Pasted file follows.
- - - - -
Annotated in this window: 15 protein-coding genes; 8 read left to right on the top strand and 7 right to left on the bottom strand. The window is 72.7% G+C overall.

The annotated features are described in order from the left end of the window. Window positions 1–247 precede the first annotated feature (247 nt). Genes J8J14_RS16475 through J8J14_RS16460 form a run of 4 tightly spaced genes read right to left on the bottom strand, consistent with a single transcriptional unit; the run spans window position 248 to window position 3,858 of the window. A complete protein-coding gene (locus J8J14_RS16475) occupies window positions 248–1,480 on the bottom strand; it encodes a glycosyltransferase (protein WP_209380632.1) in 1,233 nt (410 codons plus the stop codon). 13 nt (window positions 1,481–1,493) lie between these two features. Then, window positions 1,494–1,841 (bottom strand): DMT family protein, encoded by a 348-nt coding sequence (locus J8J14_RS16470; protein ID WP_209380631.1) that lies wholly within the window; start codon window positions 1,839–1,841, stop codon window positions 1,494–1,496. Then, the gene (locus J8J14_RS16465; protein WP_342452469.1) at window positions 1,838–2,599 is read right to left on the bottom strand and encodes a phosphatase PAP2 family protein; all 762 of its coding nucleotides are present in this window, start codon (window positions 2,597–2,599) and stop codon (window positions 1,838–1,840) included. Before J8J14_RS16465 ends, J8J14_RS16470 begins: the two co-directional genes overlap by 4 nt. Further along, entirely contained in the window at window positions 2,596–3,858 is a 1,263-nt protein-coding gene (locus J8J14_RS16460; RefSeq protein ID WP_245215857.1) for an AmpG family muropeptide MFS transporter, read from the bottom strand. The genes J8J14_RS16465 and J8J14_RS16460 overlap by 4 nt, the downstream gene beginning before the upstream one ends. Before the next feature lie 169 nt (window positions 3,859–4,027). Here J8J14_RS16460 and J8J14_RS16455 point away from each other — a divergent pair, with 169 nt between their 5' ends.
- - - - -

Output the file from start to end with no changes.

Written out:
Annotated in this window: 15 protein-coding genes; 8 read left to right on the top strand and 7 right to left on the bottom strand. The window is 72.7% G+C overall.

The annotated features are described in order from the left end of the window. Window positions 1–247 precede the first annotated feature (247 nt). Genes J8J14_RS16475 through J8J14_RS16460 form a run of 4 tightly spaced genes read right to left on the bottom strand, consistent with a single transcriptional unit; the run spans window position 248 to window position 3,858 of the window. A complete protein-coding gene (locus J8J14_RS16475) occupies window positions 248–1,480 on the bottom strand; it encodes a glycosyltransferase (protein WP_209380632.1) in 1,233 nt (410 codons plus the stop codon). 13 nt (window positions 1,481–1,493) lie between these two features. Then, window positions 1,494–1,841 (bottom strand): DMT family protein, encoded by a 348-nt coding sequence (locus J8J14_RS16470; protein ID WP_209380631.1) that lies wholly within the window; start codon window positions 1,839–1,841, stop codon window positions 1,494–1,496. Then, the gene (locus J8J14_RS16465; protein WP_342452469.1) at window positions 1,838–2,599 is read right to left on the bottom strand and encodes a phosphatase PAP2 family protein; all 762 of its coding nucleotides are present in this window, start codon (window positions 2,597–2,599) and stop codon (window positions 1,838–1,840) included. Before J8J14_RS16465 ends, J8J14_RS16470 begins: the two co-directional genes overlap by 4 nt. Further along, entirely contained in the window at window positions 2,596–3,858 is a 1,263-nt protein-coding gene (locus J8J14_RS16460; RefSeq protein ID WP_245215857.1) for an AmpG family muropeptide MFS transporter, read from the bottom strand. The genes J8J14_RS16465 and J8J14_RS16460 overlap by 4 nt, the downstream gene beginning before the upstream one ends. Before the next feature lie 169 nt (window positions 3,859–4,027). Here J8J14_RS16460 and J8J14_RS16455 point away from each other — a divergent pair, with 169 nt between their 5' ends.